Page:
EVER thought of buying a holiday home? Sounds like a luxury and not a cheap way of finding a place for a break each year.
Let’s put it another way: what about a caravan and car for less than the price of an average family holiday? Yes, caravans do tend to incur the wrath of road users - but what’s it like to actually use one yourself?
As an alternative to the more conventional excursion to a Spanish resort they can be a fun way to spend time with the family.
After taking the plunge and spending a relatively modest £3,000 on a slightly ageing Swift 4-berth caravan and a sturdy Mercedes E320 Estate, there was nothing to do but jump in with both feet.
Admittedly, it could never compare with five-star luxury and hot-and-cold room service, but escaping from the fast-paced modern world is one of the key appeals.
Be warned: those with driving licences issued after 1997 are restricted to a maximum authorised towing mass of 3,500kgs, before that date and the weight limit is increased to 8,250kgs, which is plenty to tow the biggest of outfits.
After the initial purchase of the Mercedes and the caravan - a 13-year-old Swift Danette Diamond for £1,700 - and apart from insuring the two, there was little left to buy. Joining the Caravan Club cost a reasonable £40, giving access to all its UK and European sites and therefore a multitude of choice.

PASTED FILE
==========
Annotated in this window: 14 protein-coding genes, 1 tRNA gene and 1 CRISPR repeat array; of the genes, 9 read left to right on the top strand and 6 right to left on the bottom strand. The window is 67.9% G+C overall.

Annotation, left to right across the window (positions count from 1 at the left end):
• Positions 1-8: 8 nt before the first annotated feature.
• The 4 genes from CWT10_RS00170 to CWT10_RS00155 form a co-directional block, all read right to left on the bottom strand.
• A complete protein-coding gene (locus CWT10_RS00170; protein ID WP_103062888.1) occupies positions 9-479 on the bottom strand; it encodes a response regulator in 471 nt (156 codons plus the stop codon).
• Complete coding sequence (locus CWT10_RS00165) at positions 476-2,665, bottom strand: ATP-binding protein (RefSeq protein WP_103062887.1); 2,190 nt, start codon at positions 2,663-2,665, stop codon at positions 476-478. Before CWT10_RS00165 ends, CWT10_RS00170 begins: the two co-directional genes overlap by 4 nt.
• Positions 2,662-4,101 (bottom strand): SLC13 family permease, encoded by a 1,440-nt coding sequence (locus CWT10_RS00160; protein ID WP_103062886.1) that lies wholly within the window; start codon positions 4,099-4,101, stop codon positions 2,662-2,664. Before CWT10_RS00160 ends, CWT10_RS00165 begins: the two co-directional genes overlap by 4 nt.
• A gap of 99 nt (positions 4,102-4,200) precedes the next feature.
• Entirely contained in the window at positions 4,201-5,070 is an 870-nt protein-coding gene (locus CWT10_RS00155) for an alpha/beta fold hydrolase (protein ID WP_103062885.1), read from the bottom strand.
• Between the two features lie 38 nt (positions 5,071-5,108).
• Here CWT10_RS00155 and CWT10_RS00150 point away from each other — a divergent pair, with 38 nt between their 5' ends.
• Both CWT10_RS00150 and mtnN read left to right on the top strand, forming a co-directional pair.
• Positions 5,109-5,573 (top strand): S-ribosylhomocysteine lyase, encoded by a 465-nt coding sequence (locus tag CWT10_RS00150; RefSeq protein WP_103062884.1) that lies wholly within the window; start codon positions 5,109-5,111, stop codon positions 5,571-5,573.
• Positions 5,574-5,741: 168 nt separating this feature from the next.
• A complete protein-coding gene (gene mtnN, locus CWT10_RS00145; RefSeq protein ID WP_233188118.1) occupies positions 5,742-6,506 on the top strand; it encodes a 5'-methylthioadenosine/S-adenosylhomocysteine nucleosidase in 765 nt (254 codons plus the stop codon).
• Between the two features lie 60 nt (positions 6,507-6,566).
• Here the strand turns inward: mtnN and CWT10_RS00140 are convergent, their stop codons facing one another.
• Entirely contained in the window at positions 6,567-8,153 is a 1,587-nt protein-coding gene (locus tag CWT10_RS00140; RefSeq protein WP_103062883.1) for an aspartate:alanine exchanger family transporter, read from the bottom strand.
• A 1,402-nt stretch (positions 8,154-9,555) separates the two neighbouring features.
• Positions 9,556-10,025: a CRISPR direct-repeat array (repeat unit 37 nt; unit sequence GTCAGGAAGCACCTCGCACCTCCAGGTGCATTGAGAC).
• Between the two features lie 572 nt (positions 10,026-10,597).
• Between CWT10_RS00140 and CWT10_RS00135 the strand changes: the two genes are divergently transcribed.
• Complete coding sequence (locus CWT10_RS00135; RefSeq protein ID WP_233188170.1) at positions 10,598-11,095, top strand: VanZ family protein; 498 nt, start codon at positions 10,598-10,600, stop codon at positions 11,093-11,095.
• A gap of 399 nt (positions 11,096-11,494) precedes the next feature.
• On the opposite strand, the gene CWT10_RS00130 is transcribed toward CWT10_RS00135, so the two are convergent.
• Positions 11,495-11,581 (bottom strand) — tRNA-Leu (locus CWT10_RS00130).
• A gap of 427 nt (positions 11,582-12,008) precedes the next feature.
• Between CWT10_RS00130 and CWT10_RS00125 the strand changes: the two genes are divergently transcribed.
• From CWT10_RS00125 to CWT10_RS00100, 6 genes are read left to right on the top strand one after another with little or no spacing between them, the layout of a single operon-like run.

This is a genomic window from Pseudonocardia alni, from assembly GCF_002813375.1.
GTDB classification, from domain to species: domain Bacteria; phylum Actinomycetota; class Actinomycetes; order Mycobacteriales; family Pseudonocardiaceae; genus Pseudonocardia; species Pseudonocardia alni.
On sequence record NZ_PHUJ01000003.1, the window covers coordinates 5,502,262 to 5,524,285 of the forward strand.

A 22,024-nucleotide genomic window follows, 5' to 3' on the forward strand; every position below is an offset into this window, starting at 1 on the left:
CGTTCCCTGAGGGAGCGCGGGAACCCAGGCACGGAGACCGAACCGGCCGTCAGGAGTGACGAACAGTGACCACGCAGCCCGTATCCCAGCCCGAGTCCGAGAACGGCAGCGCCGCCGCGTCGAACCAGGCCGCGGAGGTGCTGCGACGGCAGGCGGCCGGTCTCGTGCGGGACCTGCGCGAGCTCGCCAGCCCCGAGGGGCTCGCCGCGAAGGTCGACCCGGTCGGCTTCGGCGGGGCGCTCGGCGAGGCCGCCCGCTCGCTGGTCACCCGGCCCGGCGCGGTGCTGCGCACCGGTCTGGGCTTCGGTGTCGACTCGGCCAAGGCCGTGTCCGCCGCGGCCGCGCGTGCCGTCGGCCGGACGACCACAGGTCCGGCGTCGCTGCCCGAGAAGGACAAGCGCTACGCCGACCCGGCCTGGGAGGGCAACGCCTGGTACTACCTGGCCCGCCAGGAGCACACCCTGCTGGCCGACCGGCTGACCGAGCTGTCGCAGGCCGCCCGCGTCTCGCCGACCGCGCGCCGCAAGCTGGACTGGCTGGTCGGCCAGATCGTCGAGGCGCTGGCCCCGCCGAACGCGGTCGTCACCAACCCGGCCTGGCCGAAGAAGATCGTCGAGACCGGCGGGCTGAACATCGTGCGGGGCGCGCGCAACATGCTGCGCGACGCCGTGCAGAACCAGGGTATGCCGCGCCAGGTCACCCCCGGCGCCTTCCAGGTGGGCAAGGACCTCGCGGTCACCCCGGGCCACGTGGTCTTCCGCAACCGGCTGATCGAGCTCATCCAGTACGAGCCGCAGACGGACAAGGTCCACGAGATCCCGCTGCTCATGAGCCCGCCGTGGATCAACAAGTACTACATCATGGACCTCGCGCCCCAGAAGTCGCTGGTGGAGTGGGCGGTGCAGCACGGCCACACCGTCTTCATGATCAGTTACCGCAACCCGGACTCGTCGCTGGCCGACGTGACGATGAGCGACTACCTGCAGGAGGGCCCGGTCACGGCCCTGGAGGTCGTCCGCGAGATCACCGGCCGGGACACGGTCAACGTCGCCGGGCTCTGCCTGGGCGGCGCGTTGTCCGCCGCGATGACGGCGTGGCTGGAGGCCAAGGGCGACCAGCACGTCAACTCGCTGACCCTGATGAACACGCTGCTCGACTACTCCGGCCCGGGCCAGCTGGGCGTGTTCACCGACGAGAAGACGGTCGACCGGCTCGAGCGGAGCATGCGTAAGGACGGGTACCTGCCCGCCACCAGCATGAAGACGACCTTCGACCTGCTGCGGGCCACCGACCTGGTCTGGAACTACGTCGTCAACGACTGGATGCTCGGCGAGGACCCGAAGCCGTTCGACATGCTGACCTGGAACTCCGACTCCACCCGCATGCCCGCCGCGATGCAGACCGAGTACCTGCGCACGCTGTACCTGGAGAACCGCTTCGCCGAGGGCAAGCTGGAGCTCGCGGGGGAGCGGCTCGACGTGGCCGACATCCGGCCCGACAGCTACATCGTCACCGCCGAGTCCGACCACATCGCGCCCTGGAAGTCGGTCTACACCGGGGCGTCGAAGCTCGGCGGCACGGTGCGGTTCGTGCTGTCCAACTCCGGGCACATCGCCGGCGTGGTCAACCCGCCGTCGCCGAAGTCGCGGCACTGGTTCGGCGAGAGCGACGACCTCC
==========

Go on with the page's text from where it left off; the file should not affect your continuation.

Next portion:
The Caravan Club estimates that it costs on average £23 per night in high season to stay on one of its many sites.
And it also dispels the myths of a windswept field full of caravans: shops, very clean washrooms and loos, laundry rooms, pubs, restaurants are common and, in some cases, a swimming pool.
What’s more, with the caravan in situ, surrounding attractions were a short hop away.
Staying local for the maiden voyage was a sensible first step, but once becoming confident with towing (or, to be more truthful, reversing the outfit into a space), travelling further afield held no fears.
After a year of ownership, taking in Denmark, Germany, Holland and France, the whole outfit was sold as we bought them, via an online auction site.
After tallying-up the original purchase price and then subtracting the selling price, all it cost was £100, or just under £2 per week.
It’s worth remembering next time you see an outfit hugging the inside lane.